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Mantashe’s warning to ANC: Learn from communist China or die from corruption

If the governing party ‘does not defeat corruption’ then it can kiss power goodbye, says ANC chair

Mawande AmaShabalala Political journalist
ANC chair Gwede Mantashe said on Wednesday that if the problem of corruption was not addressed now, only the party’s death would bring about a rude awakening.
ANC chair Gwede Mantashe said on Wednesday that if the problem of corruption was not addressed now, only the party’s death would bring about a rude awakening.
Image: GCIS

The ANC and its government has two options: it either it roots out corruption or dies because of corruption.

And there are lessons to be learnt from the Communist Party of China, which abhors corruption and deals with it decisively.

So says ANC chair and mineral resources minister Gwede Mantashe — also a leader of the SA Communist Party — who was delivering the keynote address of the Moses Kotane Memorial Lecture, hosted by the University of Johannesburg on Wednesday.

According to Mantashe, the ANC had dipped so deep into corruption that if the problem was not addressed now, only the party’s death would bring about a rude awakening. Mantashe believes the situation was so bad that it was fair to paint all ANC leaders as corrupt because they are either “in reality and by association”.

The ANC, charged Mantashe, had a duty to admit that corruption within ANC ranks and the country as a whole had reached a level of a crisis.

And the ANC, as leader of society in a democratic government, must take the first step to admit its sins and repent immediately. But this was proving to be a mammoth task because some with ANC ranks were obsessed with comparing themselves to leaders of apartheid SA.

Mantashe rejected this, saying it is a sign of how deep the ANC’s crisis is, that the standard with which its leaders measure themselves is of a morally bankrupt apartheid regime.

If any lessons are to be drawn, argued Mantashe, they should be drawn from communist China.

“We can draw lessons from the Chinese revolution on how they moved from the situation they were in during the cultural revolution to a stage where today they say ‘factionalism and corruption are an exception’,” said Mantashe.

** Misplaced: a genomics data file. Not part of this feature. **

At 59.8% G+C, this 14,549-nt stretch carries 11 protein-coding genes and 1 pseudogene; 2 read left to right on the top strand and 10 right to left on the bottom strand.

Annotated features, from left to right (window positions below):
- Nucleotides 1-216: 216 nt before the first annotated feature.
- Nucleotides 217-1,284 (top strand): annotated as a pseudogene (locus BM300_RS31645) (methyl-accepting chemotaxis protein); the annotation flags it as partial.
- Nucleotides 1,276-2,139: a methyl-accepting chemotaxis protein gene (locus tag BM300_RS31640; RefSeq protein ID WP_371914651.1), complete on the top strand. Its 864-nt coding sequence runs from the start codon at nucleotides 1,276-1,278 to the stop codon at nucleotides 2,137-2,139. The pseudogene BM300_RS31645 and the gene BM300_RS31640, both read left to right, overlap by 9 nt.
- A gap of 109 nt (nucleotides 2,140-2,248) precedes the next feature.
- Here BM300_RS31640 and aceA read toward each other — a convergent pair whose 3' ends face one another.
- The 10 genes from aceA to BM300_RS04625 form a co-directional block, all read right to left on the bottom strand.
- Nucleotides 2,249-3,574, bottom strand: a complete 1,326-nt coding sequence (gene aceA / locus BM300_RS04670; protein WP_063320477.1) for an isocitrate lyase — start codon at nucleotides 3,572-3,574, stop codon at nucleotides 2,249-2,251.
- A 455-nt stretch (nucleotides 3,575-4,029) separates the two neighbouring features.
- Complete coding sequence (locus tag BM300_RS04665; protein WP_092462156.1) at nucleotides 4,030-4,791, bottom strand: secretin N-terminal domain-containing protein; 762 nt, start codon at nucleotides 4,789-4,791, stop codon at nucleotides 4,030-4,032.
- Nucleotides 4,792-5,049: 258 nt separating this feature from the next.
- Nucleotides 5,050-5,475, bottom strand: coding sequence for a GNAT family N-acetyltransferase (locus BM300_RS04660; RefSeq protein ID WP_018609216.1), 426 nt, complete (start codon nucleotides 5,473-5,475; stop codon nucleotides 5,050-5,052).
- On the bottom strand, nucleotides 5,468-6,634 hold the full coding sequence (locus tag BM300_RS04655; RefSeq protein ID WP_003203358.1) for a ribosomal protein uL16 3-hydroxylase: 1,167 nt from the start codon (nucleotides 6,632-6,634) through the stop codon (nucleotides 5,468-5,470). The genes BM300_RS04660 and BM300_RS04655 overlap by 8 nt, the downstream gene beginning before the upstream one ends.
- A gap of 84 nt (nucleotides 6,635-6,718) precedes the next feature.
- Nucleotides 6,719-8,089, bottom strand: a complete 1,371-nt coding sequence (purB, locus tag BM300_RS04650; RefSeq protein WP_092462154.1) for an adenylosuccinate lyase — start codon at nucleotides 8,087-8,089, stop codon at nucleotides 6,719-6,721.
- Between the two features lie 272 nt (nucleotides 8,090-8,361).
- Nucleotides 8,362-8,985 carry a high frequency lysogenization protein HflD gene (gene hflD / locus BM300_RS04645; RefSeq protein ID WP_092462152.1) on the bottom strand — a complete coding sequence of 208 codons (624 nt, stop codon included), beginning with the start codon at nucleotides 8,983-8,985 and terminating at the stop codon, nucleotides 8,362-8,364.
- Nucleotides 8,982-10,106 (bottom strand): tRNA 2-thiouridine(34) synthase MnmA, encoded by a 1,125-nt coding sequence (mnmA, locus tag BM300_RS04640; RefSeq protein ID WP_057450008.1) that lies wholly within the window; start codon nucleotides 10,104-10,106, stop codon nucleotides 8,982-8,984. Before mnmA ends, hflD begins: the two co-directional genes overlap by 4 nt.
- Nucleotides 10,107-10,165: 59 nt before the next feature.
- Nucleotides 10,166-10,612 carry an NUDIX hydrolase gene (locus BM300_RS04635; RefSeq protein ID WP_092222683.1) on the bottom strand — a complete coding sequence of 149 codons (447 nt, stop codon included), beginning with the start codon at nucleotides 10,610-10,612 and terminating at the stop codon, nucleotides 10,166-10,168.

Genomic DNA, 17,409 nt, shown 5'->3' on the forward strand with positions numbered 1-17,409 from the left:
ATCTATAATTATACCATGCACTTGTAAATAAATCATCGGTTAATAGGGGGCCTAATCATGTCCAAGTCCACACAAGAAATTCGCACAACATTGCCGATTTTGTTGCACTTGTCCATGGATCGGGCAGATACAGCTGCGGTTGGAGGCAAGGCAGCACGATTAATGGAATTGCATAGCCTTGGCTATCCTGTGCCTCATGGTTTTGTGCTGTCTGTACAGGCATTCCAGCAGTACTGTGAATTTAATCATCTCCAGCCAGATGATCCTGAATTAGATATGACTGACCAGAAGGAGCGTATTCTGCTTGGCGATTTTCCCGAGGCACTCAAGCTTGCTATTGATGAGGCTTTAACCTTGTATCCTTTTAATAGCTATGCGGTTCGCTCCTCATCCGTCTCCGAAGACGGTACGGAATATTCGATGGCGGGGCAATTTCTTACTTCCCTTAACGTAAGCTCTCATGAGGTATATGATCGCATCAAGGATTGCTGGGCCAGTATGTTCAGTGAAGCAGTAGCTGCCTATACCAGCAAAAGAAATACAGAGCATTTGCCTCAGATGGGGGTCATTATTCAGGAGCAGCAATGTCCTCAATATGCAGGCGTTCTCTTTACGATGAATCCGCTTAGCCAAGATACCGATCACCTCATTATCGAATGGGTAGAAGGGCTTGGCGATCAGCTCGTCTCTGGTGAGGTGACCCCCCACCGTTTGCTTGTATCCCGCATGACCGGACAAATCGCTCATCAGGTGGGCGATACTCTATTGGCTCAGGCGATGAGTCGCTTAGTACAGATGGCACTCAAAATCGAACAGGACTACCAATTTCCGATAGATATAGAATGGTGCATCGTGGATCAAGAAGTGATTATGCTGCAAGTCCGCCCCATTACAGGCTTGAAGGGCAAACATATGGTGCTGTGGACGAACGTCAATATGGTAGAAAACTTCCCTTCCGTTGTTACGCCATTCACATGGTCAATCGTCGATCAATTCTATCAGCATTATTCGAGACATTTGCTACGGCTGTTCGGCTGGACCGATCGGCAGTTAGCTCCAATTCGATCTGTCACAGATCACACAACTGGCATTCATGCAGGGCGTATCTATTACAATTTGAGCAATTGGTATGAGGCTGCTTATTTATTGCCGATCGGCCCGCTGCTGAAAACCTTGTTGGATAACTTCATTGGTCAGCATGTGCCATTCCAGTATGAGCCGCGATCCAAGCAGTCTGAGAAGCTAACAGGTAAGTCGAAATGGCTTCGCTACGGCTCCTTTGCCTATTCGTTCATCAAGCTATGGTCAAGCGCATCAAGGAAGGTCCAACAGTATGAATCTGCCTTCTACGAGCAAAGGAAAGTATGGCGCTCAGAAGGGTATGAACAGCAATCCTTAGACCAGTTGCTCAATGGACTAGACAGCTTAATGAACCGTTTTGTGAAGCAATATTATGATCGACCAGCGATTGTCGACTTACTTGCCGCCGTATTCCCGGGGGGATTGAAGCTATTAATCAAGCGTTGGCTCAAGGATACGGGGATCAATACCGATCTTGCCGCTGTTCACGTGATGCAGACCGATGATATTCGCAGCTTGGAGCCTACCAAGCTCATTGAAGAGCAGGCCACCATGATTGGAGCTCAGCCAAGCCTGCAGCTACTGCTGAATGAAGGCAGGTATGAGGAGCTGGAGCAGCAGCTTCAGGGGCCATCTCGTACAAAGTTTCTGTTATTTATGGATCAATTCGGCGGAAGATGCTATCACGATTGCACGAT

“It is important for us to go there and draw those lessons. Of course rules are not the same because in China if you steal state resources, that may be the end of your life. But we must find a way of dealing with corruption so that at a point we must be able to say factionalism and corruption are an exception.”

Mantashe said the ANC had no choice but to continue battling with the question of corruption which is dividing the party.

It was even more tragic that instead of ANC leaders speaking in one voice against the corruption cancer, the whole affair has degenerated into a corruption beauty contest of who is more corrupt than the other.

Taking a veiled dig at suspended ANC secretary-general Ace Magashule, Mantashe said it was embarrassing that some ANC leaders had become so desperate to cling to positions at all costs they were now elevating the country’s constitution against that of their party.

Magashule, after being pushed to step aside by his party owing to corruption charges against him in court, took the party to court, arguing that his suspension was against laws of natural justice enshrined in the country’s constitution that all are innocent until proven otherwise by a court of law.

“When you bring the constitution of the land to say this principle of step aside is not in line with the constitution of the land, we must know we are in a crisis because it is a voluntary movement with its own rules,” said Mantashe.

Mantashe said it was in ANC’s own interests to shrug off opponents of efforts to root out corruption within the ANC and forge ahead.

If the ANC continues to tolerate corrupt leaders for its own convenience, it must live with the “inherently corrupt” tag the electorate has correctly pinned on the party.

“The biggest concern is how did we drift into the corruption crisis as a movement and as a country. That question must be asked, we must be confronted with it and forced to answer and be honest with answering those questions,” said Mantashe.

“Today leaders of the ANC are corrupt in reality and by association, and that is the ugly side of widespread corruption: [everyone] is seen as corrupt.

“If we do not retreat when people hurl insults at us, we will win the battle against corruption. If we do not defeat corruption, it will kill the ANC.”


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